Organ transplant survivor learns to walk again

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Linda Joyce Brown enjoys her annual winter trips to Florida with her husband. But this year, her deteriorating health put her vacation plans on hold.

Linda needed a new liver. In November 2009, she had life-saving liver transplant surgery at Toronto General Hospital.

The surgery left her very weak. She couldn’t use her muscles. She couldn’t walk or stand, and had trouble speaking. She needed intensive therapy and support to get back to active living.

“I needed a lot of physical attention in order to get better,” says Linda. “I knew at St. John’s Rehab I would get the daily regimen I needed to recover. I knew it would be good for me.”

St. John’s Rehab offers the only specialized organ transplant rehabilitation program in Canada. Developed in 2004 in a joint endeavor with the Multi-Organ Transplant team at University Health Network’s Toronto General Hospital (TGH), the program focuses on the unique needs of patients recovering from heart, lung, kidney, liver and other transplants.

The program provides six inpatient beds, serving about 60 patients per year. Since its start, more than 300 patients were admitted to the organ transplant program.

The patients work hard, but the idea behind the program is simple: to ensure patients get the right care, in the right place, at the right time.

Organ transplant operations are major surgeries that require time for recovery. A transplant patient may require specialized rehab because of a lengthy and debilitating illness before surgery, a suppressed immune system because of drugs that inhibit organ rejection, loss of muscle mass, and other complications caused by disease or decreased activity.

The St. John’s Rehab team provides intensive therapy tailored to each patient so that he or she can recover physically, emotionally and spiritually. The interdisciplinary team includes physiotherapy, occupational therapy, medical care, nursing, social work, pharmacy and spiritual care.

“Following organ transplant operations, people require support for physical and emotional recovery,” says Linda Nasturzio, Inpatient Services Manager for the program. “Our program is customized to help patients at all stages of recovery maximize their independence, mobility and endurance.”

The program also emphasizes self-care and helps patients successfully return to their daily activities, families and community. Rehabilitation services for organ transplants also include outpatient services such as education about diet, exercise, proper use of medication and social and psychological support.

In partnership with TGH, St. John’s Rehab is conducting a progressive study on the importance of organ transplant inpatient rehabilitation. The goal of the four-year research is to determine outcomes in organ transplant recipients following inpatient rehab and to document the successes between St. John’s Rehab and TGH since the program started. St. John’s Rehab researchers are tracking data on patients’ length of stay, when patients are discharged and the Canadian Institute for Health Information (CIHI)’s Functional Independence Measure (FIM).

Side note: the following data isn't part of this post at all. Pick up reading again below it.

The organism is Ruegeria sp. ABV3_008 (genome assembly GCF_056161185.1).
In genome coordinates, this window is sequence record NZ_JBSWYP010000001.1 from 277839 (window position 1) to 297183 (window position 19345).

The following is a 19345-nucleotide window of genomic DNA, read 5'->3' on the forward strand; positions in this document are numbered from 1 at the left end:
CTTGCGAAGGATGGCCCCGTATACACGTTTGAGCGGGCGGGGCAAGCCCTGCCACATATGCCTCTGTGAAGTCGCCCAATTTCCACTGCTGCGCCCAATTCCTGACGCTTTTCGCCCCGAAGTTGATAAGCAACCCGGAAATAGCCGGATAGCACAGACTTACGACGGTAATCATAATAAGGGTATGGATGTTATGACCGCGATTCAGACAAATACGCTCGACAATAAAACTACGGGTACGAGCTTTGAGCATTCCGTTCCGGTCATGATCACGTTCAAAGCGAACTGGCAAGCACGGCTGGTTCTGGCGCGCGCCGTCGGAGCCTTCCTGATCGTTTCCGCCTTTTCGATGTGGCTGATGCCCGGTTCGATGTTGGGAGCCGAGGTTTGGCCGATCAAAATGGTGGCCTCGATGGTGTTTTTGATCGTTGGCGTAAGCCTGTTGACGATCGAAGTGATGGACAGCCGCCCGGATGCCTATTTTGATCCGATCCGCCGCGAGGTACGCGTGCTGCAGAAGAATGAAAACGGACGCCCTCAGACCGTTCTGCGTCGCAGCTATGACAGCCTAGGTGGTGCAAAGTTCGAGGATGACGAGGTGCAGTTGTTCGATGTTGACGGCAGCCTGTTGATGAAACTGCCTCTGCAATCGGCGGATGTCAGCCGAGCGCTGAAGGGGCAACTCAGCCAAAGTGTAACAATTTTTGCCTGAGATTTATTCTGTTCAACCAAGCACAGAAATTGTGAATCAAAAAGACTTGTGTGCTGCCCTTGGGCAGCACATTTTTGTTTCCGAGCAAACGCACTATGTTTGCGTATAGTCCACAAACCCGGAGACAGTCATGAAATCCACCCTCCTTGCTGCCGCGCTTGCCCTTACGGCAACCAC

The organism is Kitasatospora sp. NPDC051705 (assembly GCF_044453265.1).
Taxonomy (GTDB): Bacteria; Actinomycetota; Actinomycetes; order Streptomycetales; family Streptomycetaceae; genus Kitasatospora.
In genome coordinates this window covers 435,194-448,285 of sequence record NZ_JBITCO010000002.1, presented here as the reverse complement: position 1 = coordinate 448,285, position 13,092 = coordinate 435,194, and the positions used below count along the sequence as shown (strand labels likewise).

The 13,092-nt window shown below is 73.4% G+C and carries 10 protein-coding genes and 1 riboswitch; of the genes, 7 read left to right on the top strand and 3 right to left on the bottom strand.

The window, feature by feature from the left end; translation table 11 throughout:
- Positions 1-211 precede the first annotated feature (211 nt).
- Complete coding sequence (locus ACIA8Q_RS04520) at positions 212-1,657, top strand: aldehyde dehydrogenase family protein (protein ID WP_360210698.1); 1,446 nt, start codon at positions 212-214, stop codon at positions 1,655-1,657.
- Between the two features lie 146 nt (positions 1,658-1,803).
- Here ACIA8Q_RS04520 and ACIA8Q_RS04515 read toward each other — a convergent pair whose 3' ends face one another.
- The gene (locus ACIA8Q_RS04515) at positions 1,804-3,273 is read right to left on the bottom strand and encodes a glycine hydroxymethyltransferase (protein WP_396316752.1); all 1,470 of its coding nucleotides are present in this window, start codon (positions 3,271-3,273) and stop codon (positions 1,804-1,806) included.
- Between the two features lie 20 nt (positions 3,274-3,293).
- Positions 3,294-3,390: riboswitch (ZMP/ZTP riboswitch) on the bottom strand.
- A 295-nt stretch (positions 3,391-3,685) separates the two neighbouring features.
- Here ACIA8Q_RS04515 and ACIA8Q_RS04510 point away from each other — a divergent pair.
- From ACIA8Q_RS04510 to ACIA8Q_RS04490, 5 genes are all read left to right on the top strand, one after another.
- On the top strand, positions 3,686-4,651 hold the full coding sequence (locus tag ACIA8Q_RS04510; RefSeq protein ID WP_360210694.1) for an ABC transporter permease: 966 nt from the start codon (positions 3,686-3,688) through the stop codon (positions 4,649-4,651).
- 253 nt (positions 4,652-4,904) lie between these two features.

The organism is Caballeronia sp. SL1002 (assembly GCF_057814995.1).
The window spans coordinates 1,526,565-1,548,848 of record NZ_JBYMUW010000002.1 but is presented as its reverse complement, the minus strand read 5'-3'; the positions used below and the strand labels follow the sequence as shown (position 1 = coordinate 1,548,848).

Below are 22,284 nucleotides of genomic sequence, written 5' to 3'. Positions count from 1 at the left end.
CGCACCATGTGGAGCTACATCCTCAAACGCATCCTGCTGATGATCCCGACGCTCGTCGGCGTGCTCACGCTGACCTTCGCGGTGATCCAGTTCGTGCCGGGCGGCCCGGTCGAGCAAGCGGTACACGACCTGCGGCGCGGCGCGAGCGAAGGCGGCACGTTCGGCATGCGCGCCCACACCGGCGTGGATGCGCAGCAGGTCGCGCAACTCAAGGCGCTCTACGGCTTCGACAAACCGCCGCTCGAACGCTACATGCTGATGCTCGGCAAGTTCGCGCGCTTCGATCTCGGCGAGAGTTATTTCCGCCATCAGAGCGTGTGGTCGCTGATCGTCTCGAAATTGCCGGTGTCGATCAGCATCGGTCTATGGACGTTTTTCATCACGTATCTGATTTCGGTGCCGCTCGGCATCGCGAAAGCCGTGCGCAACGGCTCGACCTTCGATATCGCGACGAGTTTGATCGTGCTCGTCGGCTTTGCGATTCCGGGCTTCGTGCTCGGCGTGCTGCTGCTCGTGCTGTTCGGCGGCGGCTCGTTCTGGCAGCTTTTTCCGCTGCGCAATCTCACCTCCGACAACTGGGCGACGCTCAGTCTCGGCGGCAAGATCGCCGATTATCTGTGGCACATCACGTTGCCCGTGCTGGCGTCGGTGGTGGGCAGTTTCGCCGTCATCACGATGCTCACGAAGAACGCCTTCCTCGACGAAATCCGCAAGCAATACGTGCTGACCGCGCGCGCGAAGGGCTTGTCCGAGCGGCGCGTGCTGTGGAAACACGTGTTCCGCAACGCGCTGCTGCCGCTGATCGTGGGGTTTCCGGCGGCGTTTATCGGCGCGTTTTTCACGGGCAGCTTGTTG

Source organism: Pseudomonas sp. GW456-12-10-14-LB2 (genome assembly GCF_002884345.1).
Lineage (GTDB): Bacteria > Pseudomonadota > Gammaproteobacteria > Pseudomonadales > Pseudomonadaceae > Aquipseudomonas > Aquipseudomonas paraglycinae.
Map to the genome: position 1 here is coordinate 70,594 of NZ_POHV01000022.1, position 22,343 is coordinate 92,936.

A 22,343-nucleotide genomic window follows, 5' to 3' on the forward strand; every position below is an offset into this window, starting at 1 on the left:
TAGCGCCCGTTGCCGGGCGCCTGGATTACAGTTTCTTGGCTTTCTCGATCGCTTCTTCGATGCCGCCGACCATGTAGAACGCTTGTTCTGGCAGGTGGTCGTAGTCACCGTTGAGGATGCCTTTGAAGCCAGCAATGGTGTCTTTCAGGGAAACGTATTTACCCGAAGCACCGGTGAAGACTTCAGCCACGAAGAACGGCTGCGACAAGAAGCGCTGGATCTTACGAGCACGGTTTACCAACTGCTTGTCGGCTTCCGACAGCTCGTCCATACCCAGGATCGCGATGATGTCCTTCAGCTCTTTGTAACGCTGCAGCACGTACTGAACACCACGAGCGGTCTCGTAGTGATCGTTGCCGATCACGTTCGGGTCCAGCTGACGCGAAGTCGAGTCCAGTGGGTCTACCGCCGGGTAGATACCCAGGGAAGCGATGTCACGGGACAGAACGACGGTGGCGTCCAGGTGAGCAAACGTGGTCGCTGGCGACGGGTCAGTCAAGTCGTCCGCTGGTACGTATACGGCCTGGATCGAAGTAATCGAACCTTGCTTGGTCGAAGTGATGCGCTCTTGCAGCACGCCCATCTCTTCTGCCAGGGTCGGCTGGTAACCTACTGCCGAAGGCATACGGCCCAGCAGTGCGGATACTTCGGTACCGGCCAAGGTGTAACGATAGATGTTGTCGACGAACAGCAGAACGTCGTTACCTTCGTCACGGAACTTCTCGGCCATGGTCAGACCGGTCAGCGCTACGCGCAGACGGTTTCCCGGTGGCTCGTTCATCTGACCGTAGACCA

FIM is a standardized tool used by health professionals throughout Canada. It looks at patients’ functional abilities and independence at a specific period of time, and sets a basis for continuing or modifying courses of treatment. Researchers believe tracking FIM will help show that rehab for transplant patients is just as effective as rehab for other types of patients.

“The study also highlights how this unique partnership allows each institution to capitalize on their expertise and help patients recover,” says Dr. John Patcai, specialist in Physical Medicine and Rehabilitation and researcher.

The partnership offers solutions to managing transplant patients’ illnesses, their stability and impairments, and the logistics and transportation needs during the program of care. The partnership’s work in these areas has made patients’ recovery more efficient

Examples of solutions include the Urban Telehealth program. Using video conferencing, patients have easier access to follow-up care during their rehabilitation after surgery. Rather than travelling to Toronto General Hospital for medical consultations, patients at St. John’s Rehab can meet with physicians at TGH through a virtual clinic visit. The system lets physicians and patients interact via wall-mounted video conferencing screens at both hospitals.

The partnership also helps reduce wait times and addresses issues of bed shortages in acute care. Toronto General Hospital can continue to focus on saving the lives of the increasing number of new transplant patients that come through its doors each year. At the same time, St. John’s Rehab delivers customized complex rehab care for patients to help rebuild their lives.

For Linda Brown, it meant getting back to her life with her family.

One of her biggest goals was to get out of her wheelchair and walk. With the support of an interdisciplinary team of rehab professionals including an occupational therapist and physiotherapist, Linda achieved her goal of walking and regained strength and independence.

Just a few months after her surgery, she flew to her vacation home in Florida with her husband. “I’m an independent person,” she laughs. “I was determined to get things back to normal and join my husband on the beach. It’s a long recovery process, but I feel stronger every day.”

According to the Ontario Trillium Gift of Life Network, more than 1,600 Ontarians like Linda are currently on waiting lists for life-saving organ and tissue transplants. Yet, only 17 per cent of Ontarians with health cards have registered themselves as organ donors. Please register your consent to be an organ donor today at http://tinyurl.com/ontgiftoflife.